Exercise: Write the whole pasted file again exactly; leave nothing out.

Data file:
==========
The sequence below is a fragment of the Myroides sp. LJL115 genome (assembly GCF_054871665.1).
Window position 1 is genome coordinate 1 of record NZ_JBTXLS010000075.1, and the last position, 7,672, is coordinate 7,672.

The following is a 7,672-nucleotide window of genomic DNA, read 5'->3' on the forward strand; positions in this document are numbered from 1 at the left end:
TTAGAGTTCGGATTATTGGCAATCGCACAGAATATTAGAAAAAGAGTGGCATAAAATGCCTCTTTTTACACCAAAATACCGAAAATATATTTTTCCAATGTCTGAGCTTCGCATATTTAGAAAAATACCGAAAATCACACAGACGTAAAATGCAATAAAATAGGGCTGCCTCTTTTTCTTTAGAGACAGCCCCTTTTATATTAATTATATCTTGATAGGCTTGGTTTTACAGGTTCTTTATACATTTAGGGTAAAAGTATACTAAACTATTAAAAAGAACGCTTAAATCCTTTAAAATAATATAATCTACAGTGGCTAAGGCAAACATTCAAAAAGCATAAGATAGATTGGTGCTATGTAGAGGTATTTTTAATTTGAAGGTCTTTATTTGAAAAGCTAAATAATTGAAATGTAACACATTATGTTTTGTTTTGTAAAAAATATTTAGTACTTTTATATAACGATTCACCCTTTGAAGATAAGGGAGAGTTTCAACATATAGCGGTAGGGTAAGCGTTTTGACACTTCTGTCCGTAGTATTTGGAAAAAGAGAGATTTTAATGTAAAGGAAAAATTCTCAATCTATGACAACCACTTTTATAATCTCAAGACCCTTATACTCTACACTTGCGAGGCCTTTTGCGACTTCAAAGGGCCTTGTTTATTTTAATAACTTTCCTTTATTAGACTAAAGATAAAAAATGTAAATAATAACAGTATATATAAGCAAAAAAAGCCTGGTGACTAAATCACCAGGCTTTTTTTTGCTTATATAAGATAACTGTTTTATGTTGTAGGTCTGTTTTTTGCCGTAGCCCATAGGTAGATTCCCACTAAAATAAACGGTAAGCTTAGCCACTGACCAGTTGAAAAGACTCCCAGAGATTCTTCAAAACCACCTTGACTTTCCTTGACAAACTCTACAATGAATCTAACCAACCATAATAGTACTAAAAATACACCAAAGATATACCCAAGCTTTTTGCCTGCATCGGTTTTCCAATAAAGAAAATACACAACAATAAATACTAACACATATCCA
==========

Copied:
The sequence below is a fragment of the Myroides sp. LJL115 genome (assembly GCF_054871665.1).
Window position 1 is genome coordinate 1 of record NZ_JBTXLS010000075.1, and the last position, 7,672, is coordinate 7,672.

The following is a 7,672-nucleotide window of genomic DNA, read 5'->3' on the forward strand; positions in this document are numbered from 1 at the left end:
TTAGAGTTCGGATTATTGGCAATCGCACAGAATATTAGAAAAAGAGTGGCATAAAATGCCTCTTTTTACACCAAAATACCGAAAATATATTTTTCCAATGTCTGAGCTTCGCATATTTAGAAAAATACCGAAAATCACACAGACGTAAAATGCAATAAAATAGGGCTGCCTCTTTTTCTTTAGAGACAGCCCCTTTTATATTAATTATATCTTGATAGGCTTGGTTTTACAGGTTCTTTATACATTTAGGGTAAAAGTATACTAAACTATTAAAAAGAACGCTTAAATCCTTTAAAATAATATAATCTACAGTGGCTAAGGCAAACATTCAAAAAGCATAAGATAGATTGGTGCTATGTAGAGGTATTTTTAATTTGAAGGTCTTTATTTGAAAAGCTAAATAATTGAAATGTAACACATTATGTTTTGTTTTGTAAAAAATATTTAGTACTTTTATATAACGATTCACCCTTTGAAGATAAGGGAGAGTTTCAACATATAGCGGTAGGGTAAGCGTTTTGACACTTCTGTCCGTAGTATTTGGAAAAAGAGAGATTTTAATGTAAAGGAAAAATTCTCAATCTATGACAACCACTTTTATAATCTCAAGACCCTTATACTCTACACTTGCGAGGCCTTTTGCGACTTCAAAGGGCCTTGTTTATTTTAATAACTTTCCTTTATTAGACTAAAGATAAAAAATGTAAATAATAACAGTATATATAAGCAAAAAAAGCCTGGTGACTAAATCACCAGGCTTTTTTTTGCTTATATAAGATAACTGTTTTATGTTGTAGGTCTGTTTTTTGCCGTAGCCCATAGGTAGATTCCCACTAAAATAAACGGTAAGCTTAGCCACTGACCAGTTGAAAAGACTCCCAGAGATTCTTCAAAACCACCTTGACTTTCCTTGACAAACTCTACAATGAATCTAACCAACCATAATAGTACTAAAAATACACCAAAGATATACCCAAGCTTTTTGCCTGCATCGGTTTTCCAATAAAGAAAATACACAACAATAAATACTAACACATATCCA